Collection The Library of Congress Celebrates the Songs of America

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  • Puerto Rican Song

    The Puerto Rican musical theatre artists such as Rita Moreno and Chita Rivera have enjoyed long careers on the Broadway stage. Meanwhile the Puerto Rican singer-guitarist-composer José Felciano is known for many international hits including the 1970 Christmas single "Feliz navidad."

  • To What You Said

    Song Collection. Bernstein's setting of Walt Whitman's unpublished poem, "To What You Said," is the fourth song in the cycle. Nearly mistaken as an abandoned scribble, the poem was discovered on the verso of page thirty of the holograph manuscript of Whitman's Democratic Vistas (1871), which is housed in the Charles E. Feinberg Collection at the Library of Congress. Bernstein was reportedly attracted to ...

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  • " Ojalá" from "The Spanish Gypsy" by Patty Stair

    Article. The piano accompaniment is also reminiscent of flamenco music. The left hand of the accompaniment provides a driving rhythmic ostinato imitating a pizzicato bass, while the right hand alternates between chords and short melodies moving in parallel thirds. Similarly, the top two choral parts are often set in moving thirds and ornamented, while the alto voices are set in a more sustained style. ...

  • "The Jumblies, Op. 68, No. 4" by Arthur Foote

    Article. Foote sets this humorous limerick by Edward Lear (1812-88) "Allegro giocoso." He chooses only the first and fourth stanzas of Lear's five-stanza poem. The music is scored in C minor, with a parenthesized note under the first measure, "preferably in C-sharp." Foote provides a dynamic scheme and articulations to capture the text's humor. "And when the sieve turned round and round, and ev'ry ...

  • " Swing Low, Sweet Chariot" by Harry Thacker Burleigh

    Article. The SATB version of Burleigh's solo setting was arranged by Nathaniel Clifford Page (1866-1956). The piano accompaniment uses a repetitive, falling-chord figure throughout to create the "swing low" aural imagery. Page departs from the usual homophonic, chordal texture to introduce a brief imitation between the soprano and tenor on the second phrase of the spiritual. At the end of the opening refrain, Burleigh ...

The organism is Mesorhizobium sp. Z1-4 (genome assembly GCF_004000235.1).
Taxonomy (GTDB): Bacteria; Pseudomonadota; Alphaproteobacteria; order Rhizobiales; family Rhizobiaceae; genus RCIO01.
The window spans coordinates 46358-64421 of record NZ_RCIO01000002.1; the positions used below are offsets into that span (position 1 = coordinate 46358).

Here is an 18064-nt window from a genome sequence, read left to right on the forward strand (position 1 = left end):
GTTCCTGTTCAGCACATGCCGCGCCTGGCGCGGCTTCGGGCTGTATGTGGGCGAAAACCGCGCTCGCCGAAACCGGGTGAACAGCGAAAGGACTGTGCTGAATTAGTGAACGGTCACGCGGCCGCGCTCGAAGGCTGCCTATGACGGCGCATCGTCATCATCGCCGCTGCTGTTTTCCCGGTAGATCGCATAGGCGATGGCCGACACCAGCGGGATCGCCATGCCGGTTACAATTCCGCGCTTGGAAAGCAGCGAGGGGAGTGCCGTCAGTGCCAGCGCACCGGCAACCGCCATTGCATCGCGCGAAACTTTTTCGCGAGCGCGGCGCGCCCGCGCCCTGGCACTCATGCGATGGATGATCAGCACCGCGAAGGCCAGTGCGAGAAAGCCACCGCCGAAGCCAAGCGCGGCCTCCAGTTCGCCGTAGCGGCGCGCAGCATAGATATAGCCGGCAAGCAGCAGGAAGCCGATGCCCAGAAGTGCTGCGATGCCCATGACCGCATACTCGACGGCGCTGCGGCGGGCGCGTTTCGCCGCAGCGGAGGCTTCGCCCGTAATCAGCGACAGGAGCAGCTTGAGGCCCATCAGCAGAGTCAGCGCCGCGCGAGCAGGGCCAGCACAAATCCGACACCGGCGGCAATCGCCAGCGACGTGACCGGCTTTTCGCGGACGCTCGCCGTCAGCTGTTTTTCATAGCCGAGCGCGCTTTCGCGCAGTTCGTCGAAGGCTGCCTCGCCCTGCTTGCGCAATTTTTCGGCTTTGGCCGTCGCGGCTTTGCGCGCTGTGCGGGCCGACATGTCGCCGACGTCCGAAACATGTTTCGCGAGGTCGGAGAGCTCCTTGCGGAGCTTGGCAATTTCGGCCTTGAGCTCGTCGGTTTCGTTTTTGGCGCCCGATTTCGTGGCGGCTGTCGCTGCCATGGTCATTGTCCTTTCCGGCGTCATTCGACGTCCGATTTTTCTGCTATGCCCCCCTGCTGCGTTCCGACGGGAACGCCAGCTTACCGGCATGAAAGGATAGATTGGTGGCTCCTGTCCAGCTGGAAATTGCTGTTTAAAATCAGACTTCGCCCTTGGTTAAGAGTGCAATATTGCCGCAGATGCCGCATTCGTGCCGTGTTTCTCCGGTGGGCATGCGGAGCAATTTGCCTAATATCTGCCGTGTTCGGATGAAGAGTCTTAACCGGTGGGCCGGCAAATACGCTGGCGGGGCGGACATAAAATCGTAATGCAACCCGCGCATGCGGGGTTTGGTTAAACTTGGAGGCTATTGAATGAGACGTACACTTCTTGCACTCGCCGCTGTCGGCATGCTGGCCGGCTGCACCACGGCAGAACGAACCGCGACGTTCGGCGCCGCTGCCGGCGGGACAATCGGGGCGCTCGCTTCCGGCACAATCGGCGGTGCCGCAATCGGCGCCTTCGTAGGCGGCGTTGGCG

• Songs of the Great Depression and the Dust Bowl Migrants

    "I'm Going Down this Road Feeling Bad," is a traditional song that may date from an earlier period, but that expresses sentiments surely felt by displaced workers during the Great Depression. In this presentation there are versions sung by Warde Ford, who traveled to Wisconsin to California to find work with the CCC and by Dust Bowl migrants Ruth Huber and Lois Judd.

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  • Stetson Kennedy (1911-2011)

    Biography. A founding member and past president of the Florida Folklore Society, Kennedy is a recipient of the Florida Folk Heritage Award and the Florida Governor's Heartland Award.

    • Contributor: Kennedy, Stetson
  • Portuguese American Song

    Traditional Portuguese vocal music forms find a contemporary expression in the music of Portuguese American rock bands. The ensembles play standard rock instruments like electric guitar, drums and electric bass, and perform at parties, showers, weddings and other social events. Their repertoire ranges from traditional Portuguese songs to rock and disco music. Acclaimed Portuguese American vocal artists include Anthony Joseph "Joe Perry" Pereira, a ...